AbstractFollowing tracing a sinusoidal waveform with the thumb, differential changes are seen in short latency (<30 ms) somatosensory evoked potentials (SEPs) in subclinical neck pain vs. healthy controls (Andrew et al, 2018). Neck fatigue alters upper limb proprioception (Zabihhosseinian et al, 2015) and is likely to alter the body schema, with the potential to impact upper limb performance accuracy. This study aimed to determine the differential effects of cervical extensor muscle (CEM) fatigue on motor training acquisition, and retention; and on sensory processing from distal upper-limb muscles, via median nerve SEP amplitudes. Twenty-four healthy individuals were randomly assigned to either CEM fatigue or control group. SEPs were recorded, in response to median nerve stimulation at wrist (1500 sweeps), at baseline and post motor training. Both groups completed a novel motor tracing task with their right thumb. Task retention was measuring 24 hours later. Both groups improved following motor acquisition (P=.001) and retention (p=.001), with less improvement for the fatigue group. Post motor acquisition, the fatigue group showed significantly increased amplitudes of the N24, N30 and P25 SEP peaks, while the control group only showed an increase in the N24. Results indicate that neck fatigue impair upper limb motor acquisition and leads to differential changes in SEP peak amplitudes related to sensorimotor integration. The increased potential for CEM fatigue due to technology use with the neck held in a flexed posture indicates that this research has important clinical and workplace implications.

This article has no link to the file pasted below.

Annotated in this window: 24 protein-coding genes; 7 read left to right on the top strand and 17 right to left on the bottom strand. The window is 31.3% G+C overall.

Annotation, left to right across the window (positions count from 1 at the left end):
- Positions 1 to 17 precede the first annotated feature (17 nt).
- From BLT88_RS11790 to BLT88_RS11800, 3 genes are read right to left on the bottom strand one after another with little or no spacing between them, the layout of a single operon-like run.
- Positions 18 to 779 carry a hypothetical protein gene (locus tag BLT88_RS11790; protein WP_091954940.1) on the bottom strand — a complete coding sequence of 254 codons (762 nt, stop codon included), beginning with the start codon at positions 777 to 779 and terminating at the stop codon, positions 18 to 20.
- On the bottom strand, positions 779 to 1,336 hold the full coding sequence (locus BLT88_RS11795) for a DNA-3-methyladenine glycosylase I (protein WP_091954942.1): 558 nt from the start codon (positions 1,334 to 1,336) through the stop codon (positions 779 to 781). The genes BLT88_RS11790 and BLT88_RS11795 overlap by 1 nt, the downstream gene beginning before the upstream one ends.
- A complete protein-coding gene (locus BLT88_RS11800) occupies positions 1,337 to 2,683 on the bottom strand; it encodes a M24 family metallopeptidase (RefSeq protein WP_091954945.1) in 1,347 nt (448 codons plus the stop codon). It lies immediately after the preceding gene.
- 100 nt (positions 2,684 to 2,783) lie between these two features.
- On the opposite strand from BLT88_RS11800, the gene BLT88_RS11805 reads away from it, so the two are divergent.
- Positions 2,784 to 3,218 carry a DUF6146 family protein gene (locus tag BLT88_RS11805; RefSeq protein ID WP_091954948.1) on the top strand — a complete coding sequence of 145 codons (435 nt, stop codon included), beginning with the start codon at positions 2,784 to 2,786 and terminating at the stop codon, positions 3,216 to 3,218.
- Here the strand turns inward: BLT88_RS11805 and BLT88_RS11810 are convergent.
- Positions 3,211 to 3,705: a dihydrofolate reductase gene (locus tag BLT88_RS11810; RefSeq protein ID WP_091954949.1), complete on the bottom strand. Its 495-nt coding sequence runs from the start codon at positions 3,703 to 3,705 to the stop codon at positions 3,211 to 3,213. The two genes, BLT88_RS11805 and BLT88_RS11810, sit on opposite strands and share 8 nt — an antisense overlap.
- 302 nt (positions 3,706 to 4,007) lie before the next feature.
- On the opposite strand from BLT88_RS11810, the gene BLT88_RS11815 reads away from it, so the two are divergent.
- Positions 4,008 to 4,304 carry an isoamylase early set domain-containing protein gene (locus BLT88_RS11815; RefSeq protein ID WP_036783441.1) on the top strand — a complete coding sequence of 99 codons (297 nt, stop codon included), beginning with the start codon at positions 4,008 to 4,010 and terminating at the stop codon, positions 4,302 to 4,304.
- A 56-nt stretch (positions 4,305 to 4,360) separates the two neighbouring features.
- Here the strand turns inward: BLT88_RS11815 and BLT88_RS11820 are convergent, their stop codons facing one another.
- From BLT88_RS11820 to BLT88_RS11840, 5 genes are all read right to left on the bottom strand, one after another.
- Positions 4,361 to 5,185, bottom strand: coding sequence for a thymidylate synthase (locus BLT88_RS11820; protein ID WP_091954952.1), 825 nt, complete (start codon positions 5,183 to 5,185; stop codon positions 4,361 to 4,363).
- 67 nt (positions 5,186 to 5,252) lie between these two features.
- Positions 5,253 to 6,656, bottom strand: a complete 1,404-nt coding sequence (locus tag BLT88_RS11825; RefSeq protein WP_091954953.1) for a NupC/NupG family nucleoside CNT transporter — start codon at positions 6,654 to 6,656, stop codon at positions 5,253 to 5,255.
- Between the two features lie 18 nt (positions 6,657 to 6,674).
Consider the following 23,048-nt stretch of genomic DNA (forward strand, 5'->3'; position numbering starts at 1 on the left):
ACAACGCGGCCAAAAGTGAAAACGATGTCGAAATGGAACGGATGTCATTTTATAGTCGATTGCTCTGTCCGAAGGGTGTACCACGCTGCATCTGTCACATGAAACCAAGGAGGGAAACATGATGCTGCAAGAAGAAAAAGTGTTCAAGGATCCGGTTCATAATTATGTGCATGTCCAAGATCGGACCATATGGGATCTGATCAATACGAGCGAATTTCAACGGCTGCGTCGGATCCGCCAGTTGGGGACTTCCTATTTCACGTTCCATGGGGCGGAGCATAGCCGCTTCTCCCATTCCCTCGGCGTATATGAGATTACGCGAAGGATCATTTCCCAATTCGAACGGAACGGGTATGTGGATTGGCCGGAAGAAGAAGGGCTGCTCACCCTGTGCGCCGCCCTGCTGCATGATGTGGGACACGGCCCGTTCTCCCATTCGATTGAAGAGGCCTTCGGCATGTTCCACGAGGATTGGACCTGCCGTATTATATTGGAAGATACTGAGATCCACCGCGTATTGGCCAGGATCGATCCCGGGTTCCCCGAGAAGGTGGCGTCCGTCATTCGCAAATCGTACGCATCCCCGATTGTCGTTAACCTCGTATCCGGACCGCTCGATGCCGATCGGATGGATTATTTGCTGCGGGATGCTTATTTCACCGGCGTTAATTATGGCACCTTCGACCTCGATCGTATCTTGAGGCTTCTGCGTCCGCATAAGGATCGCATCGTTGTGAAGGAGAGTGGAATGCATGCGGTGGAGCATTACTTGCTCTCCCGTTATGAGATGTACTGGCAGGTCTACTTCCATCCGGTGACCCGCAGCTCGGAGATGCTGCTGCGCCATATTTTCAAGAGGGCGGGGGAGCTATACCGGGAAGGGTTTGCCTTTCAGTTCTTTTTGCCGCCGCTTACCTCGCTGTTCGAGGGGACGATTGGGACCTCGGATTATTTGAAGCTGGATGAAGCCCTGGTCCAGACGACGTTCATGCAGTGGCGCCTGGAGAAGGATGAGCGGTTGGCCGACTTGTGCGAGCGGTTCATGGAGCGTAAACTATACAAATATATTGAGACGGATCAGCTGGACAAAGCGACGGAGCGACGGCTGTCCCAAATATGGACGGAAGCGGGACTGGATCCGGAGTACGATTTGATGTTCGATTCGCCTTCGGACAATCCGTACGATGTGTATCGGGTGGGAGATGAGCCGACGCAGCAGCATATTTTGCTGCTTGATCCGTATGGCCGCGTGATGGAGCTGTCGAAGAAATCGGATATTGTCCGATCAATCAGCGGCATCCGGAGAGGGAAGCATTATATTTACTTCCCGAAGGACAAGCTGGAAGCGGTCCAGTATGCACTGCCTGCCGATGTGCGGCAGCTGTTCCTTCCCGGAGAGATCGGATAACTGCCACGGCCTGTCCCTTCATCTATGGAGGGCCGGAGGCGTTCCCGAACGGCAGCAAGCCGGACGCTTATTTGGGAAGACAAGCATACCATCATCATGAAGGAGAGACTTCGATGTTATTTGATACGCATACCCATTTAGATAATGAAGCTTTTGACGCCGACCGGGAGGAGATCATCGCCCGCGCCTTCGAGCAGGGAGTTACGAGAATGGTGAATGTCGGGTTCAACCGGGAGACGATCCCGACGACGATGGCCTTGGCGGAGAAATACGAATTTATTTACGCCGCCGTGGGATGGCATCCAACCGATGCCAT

Acknowledgments: Natural Science and Engineering Research Council of Canada (NSERC), Ontario Graduate Scholarships, and University of Ontario Institute of Technology